How to Relieve Delayed Onset Muscle Soreness

Anna Karanina C. Tan, RN @AnnaTantrum
April 13, 2017  | Last Updated: April 13, 2017


Delayed onset muscle soreness refers to the muscle soreness that can cripple even the best of us about 1 to 2 days after a solid workout. Most people begin to feel sore about 6 to 8 hours post-workout, then usually feel the brunt of their delayed onset muscle sourness between 24 to 48 hours later, before it gradually fades away at around the 72-hour mark. All that is nice to know and all, but what if you’re one of those people who end up feeling like roadkill way too often, and for way too long?


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Welcome to the Extra Sore Club, my friend. I am your leader, and I say it’s about time we make some changes, invest a little bit of money, and make a stand (if you can manage) against delayed onset muscle soreness. Here are some of my tried and tested tips for how to help prevent, lessen, and relieve workout soreness:

1.    Don’t shock your muscles. Get real with yourself when choosing a workout program. If you’re a beginner, or you’re coming back from a long period of inactivity, ease your body into exercising. Whenever I’m coming from a long period of laziness, I like to ease myself into a regular jogging or easy bodyweight routine first. Once I feel I’m no longer huffing and puffing from minimal physical exertion, I either up the intensity or I incorporate another type of workout, such as a 20-minute moderate difficulty high intensity interval training workout.

While soreness feels like proof of an effective workout, severe and lingering soreness will actually reduce your fitness productivity for the rest of the week, and increase your risk of injury. One of my favorite FREE sources for workouts is Fitness Blender because most routines can be done without equipment, and the search filters make it easy to find the appropriate workout for the day, and for your ability.

2.    Don’t starve yourself. While you may be on a diet, your recovering muscles badly need nutrients to repair themselves in a timely manner. Take your post-workout snack or drink seriously, and know that a little protein-rich snack before bedtime can make a world of difference too. Reach for snacks that are rich in complex carbs, feature a healthy protein, and stay within the 150-calorie mark. My go-to post-workout snacks are super basic, but they’re delicious and they do the job:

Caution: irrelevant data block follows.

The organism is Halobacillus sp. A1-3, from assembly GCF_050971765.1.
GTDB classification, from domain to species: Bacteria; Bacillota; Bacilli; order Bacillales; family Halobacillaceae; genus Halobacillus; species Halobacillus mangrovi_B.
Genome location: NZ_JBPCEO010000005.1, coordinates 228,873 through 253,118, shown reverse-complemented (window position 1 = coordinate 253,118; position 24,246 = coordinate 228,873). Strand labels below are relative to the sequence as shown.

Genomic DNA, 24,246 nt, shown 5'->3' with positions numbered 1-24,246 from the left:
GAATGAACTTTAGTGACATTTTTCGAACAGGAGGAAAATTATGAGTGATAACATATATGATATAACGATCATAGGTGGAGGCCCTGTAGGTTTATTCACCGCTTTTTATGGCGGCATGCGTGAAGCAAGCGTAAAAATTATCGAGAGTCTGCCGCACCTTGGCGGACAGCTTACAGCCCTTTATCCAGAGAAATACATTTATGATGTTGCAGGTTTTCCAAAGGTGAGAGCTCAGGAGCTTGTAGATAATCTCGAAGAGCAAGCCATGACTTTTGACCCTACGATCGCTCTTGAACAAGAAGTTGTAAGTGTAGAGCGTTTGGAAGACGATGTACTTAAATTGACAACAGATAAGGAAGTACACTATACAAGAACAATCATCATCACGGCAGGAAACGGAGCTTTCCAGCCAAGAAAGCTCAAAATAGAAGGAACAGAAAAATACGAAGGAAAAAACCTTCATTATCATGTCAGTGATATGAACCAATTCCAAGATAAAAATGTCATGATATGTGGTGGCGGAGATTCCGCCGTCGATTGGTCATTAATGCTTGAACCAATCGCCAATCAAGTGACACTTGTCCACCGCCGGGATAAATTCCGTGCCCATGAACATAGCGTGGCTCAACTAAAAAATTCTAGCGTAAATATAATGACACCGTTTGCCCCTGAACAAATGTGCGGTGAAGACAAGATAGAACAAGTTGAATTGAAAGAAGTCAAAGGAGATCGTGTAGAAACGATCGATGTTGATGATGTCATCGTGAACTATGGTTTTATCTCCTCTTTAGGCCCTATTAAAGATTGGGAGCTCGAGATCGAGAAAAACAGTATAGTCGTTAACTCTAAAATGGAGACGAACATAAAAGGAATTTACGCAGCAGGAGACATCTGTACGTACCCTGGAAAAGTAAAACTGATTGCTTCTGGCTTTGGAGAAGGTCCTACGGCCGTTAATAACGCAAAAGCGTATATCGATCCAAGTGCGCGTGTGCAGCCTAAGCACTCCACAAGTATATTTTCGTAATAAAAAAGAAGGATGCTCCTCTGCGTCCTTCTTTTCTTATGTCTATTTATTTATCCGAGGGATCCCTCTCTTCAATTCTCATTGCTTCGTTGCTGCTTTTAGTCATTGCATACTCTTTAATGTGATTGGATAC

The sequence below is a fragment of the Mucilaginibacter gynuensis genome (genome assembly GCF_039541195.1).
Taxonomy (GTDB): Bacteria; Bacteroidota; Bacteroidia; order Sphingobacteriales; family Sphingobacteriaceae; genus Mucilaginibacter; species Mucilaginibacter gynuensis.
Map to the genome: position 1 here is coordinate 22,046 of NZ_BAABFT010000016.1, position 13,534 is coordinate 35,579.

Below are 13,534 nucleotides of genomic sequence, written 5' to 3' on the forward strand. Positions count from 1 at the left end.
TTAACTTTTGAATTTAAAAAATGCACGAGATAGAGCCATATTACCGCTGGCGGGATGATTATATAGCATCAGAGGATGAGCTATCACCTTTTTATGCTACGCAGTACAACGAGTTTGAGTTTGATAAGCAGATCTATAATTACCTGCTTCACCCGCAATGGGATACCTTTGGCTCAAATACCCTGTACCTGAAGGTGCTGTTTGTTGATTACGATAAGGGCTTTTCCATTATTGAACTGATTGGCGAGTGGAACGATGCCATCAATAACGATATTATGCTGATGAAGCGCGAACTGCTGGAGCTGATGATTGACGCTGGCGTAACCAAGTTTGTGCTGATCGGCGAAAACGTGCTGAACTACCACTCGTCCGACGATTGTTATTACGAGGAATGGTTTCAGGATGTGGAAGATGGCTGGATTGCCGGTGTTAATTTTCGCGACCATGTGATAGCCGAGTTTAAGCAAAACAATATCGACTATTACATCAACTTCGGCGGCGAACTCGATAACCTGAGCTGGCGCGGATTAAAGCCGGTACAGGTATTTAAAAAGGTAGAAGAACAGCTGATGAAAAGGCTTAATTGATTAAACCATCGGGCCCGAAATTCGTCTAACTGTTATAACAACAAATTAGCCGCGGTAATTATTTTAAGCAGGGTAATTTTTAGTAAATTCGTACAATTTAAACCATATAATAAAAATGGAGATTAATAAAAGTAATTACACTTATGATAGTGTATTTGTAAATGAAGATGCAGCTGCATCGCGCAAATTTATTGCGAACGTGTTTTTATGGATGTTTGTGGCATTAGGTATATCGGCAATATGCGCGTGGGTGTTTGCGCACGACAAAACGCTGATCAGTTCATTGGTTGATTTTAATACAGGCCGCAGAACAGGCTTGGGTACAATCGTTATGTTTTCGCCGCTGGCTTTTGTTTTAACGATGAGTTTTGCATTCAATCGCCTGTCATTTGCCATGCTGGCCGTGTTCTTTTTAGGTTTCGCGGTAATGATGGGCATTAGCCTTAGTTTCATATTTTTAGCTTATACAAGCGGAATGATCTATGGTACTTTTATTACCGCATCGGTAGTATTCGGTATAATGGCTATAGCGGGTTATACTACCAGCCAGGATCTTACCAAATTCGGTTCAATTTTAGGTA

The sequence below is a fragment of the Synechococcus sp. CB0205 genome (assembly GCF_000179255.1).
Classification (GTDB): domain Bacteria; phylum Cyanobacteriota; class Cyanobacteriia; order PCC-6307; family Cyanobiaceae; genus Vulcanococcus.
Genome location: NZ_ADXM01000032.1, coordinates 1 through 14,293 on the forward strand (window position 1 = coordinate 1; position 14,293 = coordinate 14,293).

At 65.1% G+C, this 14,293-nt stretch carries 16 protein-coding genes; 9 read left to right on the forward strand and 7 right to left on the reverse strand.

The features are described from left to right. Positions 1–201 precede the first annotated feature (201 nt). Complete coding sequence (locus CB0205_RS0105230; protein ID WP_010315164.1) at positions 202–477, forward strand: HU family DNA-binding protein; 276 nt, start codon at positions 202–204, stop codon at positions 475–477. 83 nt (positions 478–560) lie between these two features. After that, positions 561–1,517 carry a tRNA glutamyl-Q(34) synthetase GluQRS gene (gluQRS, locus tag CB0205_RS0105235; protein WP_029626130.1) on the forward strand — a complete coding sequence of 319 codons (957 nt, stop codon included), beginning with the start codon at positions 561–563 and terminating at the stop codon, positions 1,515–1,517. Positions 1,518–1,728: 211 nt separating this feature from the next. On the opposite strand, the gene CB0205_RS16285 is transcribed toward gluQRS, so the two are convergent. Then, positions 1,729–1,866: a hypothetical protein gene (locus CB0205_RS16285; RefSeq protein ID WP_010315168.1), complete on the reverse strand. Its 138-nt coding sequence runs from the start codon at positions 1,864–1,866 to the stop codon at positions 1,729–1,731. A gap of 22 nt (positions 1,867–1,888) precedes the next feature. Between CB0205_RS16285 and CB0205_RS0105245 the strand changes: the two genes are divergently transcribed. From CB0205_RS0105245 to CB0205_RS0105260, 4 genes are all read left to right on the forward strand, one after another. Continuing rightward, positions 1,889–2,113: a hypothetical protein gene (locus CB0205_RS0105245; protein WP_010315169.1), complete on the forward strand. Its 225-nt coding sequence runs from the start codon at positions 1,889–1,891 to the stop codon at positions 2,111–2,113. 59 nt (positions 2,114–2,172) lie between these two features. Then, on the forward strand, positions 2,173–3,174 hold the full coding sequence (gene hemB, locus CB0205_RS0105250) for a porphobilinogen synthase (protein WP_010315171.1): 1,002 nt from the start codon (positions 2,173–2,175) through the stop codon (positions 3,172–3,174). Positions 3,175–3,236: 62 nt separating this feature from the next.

• Nut butter on apple slices or whole wheat toast
  • One or two handfuls of trail mix
  • Chocolate milk
  • Non-fat yogurt with granola or fruit
  • String cheese and whole wheat crackers
  • One Lara, Quest or Kind bar

3.    Get a massage or a foam roller. Massages and foam rolling help facilitate an alternative medicine therapy called myofascial release, which helps contracted, tired muscles relax, and boosts circulation and lymphatic drainage around the area. This decreases inflammatory activity, and helps hasten muscle recovery. I know massages tend to be too expensive to have regularly, but don’t underestimate the effects of a self-massage — even if you’re just kneading your legs or arms, with minimal to no pleasure. Check out this sweet 2-for-1 deal on foam rollers on Amazon, and these simple yet effective guides on how to foam roll properly.

4.    Try supplementing with glutamine. If you’ve never heard of glutamine before, in a nutshell, it’s the most common amino acid found in the muscles and is therefore a pretty critical building block for muscle recovery and maintenance. I bought a flavorless tub of glutamine powder from GNC for $35, and it’s lasted forever. I put it in my protein shake, or I just stir it in a glass of water and guzzle it down.

5.    Apply heat or cold as necessary. For general soreness, I like to apply ice packs to the area for 20 minutes at a time. This helps relieve swelling and calms the transmission of pain signals being sent to the brain by slightly reducing blood flow. Even though a hot compress or a hot soak feels so much more relaxing, it’s recommended more for tight muscles and stiff joints, such as in arthritis or a stiff neck.

Personally, I love the feeling of being a little sore for a few days after a good workout, but you should always heed your body’s signals. If the pain is excessive or persists, have someone who knows their stuff take a look at you, especially if you’re considering getting a massage too. What are your go-to solutions to keep severe delayed onset muscle soreness at bay? I’d love to hear them and try them out myself!


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